Cool, subtle blues and greens, haunting oranges and reds, faded tans, browns, and grays; these understated yet enchanting hues dominate artist Stella Maria Baer’s paint palette. Creating in watercolors and oils alike, Stella explores color, geometry, shape, and nature through painting. Originally from Santa Fe, New Mexico, Stella’s paintings carry with them the mesmerizing spirit of the American southwest. “I do sense that I am haunted by the southwest,” she admits. Now living on the East Coast, Stella finds her work reveals a longing to be surrounded by the colors of the desert. “I find myself thinking a lot about sand, the colors of the rocks, the lines in the canyons, the cacti, the horses. That longing for the desert is present in my paintings, but usually not directly.” From animals to organic shapes to an entire series of watercolors capturing various moons throughout the solar system, each of Stella’s paintings are unique and display a true command of her medium.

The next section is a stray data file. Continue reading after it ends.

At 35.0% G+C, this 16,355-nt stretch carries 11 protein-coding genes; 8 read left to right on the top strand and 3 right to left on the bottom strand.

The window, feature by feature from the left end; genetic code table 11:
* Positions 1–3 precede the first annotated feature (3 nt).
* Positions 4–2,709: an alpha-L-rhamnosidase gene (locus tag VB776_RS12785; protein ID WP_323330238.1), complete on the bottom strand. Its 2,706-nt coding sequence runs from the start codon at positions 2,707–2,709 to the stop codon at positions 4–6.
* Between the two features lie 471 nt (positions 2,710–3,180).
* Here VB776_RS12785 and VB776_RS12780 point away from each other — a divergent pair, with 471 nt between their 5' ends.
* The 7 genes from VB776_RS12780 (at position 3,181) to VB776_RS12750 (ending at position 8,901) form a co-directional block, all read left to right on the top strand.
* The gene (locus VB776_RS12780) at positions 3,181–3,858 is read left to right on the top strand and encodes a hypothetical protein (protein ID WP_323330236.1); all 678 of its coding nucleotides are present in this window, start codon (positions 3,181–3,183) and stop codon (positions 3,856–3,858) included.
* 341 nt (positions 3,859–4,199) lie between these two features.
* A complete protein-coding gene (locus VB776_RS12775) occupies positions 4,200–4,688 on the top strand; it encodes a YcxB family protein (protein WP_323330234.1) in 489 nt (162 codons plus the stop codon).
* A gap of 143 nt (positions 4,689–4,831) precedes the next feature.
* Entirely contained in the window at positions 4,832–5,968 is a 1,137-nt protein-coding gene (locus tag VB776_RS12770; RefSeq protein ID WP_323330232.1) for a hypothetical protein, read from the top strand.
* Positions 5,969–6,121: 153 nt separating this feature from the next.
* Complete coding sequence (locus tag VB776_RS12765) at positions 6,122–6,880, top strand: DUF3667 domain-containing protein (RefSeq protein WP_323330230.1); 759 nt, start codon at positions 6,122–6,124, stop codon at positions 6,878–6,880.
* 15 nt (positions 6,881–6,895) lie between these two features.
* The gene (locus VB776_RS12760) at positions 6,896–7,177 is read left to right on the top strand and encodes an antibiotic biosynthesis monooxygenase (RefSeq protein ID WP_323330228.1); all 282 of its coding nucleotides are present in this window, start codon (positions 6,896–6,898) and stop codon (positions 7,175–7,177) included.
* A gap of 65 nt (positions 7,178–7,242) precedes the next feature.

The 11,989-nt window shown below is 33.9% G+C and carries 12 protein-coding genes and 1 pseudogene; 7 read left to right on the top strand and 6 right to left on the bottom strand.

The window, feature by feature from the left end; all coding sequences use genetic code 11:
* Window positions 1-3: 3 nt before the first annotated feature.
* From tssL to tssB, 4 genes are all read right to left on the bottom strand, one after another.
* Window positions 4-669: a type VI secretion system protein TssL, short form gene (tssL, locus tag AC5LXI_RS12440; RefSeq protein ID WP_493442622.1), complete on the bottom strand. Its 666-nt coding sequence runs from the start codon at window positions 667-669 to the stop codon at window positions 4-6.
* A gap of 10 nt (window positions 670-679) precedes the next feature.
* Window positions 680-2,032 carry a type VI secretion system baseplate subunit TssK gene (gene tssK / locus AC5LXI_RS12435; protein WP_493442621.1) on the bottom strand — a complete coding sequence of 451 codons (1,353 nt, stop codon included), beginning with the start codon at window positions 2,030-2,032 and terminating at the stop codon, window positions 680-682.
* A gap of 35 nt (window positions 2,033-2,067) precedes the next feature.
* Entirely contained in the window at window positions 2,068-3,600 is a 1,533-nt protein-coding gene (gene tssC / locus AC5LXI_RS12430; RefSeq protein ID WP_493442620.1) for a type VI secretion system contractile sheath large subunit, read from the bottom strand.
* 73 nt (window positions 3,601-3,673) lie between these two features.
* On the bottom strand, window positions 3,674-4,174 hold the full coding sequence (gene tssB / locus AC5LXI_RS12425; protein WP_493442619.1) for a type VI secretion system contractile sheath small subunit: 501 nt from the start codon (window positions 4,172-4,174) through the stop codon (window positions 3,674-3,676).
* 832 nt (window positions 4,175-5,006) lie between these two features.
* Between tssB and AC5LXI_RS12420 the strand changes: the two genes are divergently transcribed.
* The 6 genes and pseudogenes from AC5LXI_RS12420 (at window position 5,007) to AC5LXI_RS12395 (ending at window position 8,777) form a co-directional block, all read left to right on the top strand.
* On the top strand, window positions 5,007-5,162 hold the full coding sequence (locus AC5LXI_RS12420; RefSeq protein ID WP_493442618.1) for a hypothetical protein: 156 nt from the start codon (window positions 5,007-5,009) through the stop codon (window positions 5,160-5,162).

The daughter of a weaver and a gallery curator, and stemming from a long line of craftsmen, Stella seems to have the makings of an artist in her blood. To be certain, Stella possesses a true, given talent for painting.Yet, having worked for the past eight years to establish her creative life, Stella also knows that living life as a fine artist comes with endurance, hard work, and dedication. She has found ways to incorporate risk, challenge, and discipline into her daily work routine to keep her pieces fresh and evolving.
Read more below to learn about Stella’s life as an artist. Additionally, see photographs Stella has captured of her paintings in various stages. All images were processed using VSCO Cam®.